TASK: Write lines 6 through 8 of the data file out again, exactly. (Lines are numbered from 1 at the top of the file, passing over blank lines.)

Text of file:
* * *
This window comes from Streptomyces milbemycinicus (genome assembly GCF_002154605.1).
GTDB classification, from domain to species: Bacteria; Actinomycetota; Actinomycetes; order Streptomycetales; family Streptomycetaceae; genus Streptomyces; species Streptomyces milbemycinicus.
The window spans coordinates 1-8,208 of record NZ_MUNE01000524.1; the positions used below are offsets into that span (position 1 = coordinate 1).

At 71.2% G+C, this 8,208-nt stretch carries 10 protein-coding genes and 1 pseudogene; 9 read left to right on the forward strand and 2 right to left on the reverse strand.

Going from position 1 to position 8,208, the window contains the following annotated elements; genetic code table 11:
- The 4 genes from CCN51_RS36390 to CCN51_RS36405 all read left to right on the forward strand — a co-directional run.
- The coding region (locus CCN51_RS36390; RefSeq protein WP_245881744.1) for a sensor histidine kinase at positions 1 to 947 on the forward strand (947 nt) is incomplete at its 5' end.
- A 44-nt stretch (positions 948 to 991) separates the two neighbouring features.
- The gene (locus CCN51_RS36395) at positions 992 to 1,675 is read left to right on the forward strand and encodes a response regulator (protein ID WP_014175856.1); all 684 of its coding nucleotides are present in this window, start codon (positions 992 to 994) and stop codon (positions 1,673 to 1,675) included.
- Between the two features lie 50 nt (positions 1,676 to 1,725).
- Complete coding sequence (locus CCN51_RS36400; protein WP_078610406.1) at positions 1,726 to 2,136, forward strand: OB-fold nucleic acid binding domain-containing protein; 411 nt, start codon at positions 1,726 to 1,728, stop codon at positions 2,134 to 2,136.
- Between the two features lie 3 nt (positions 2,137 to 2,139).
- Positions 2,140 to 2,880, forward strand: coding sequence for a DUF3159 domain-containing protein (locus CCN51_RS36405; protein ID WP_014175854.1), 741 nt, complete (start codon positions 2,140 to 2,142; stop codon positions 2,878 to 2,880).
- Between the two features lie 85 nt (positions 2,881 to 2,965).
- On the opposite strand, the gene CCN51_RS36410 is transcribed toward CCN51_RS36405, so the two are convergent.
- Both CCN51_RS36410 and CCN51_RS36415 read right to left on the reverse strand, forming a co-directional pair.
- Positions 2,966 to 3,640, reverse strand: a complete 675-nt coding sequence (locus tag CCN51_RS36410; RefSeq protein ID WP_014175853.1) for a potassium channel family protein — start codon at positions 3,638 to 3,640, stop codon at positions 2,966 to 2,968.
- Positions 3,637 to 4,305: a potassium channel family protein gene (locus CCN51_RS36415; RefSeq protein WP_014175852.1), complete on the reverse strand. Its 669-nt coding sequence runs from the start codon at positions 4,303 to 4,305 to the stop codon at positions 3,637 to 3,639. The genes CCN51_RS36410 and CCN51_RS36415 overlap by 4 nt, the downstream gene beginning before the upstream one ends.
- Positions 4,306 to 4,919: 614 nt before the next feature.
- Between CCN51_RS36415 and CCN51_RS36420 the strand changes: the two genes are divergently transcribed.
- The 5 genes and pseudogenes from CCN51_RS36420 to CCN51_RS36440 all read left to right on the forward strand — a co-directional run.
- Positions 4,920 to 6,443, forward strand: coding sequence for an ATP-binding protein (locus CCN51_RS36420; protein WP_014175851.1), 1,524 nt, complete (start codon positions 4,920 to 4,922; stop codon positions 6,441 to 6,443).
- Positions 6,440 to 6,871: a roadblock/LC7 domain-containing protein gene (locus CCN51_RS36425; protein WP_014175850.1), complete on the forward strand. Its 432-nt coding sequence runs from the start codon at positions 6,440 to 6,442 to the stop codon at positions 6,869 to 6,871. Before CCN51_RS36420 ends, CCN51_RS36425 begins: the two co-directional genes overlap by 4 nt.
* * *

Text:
- The 4 genes from CCN51_RS36390 to CCN51_RS36405 all read left to right on the forward strand — a co-directional run.
- The coding region (locus CCN51_RS36390; RefSeq protein WP_245881744.1) for a sensor histidine kinase at positions 1 to 947 on the forward strand (947 nt) is incomplete at its 5' end.
- A 44-nt stretch (positions 948 to 991) separates the two neighbouring features.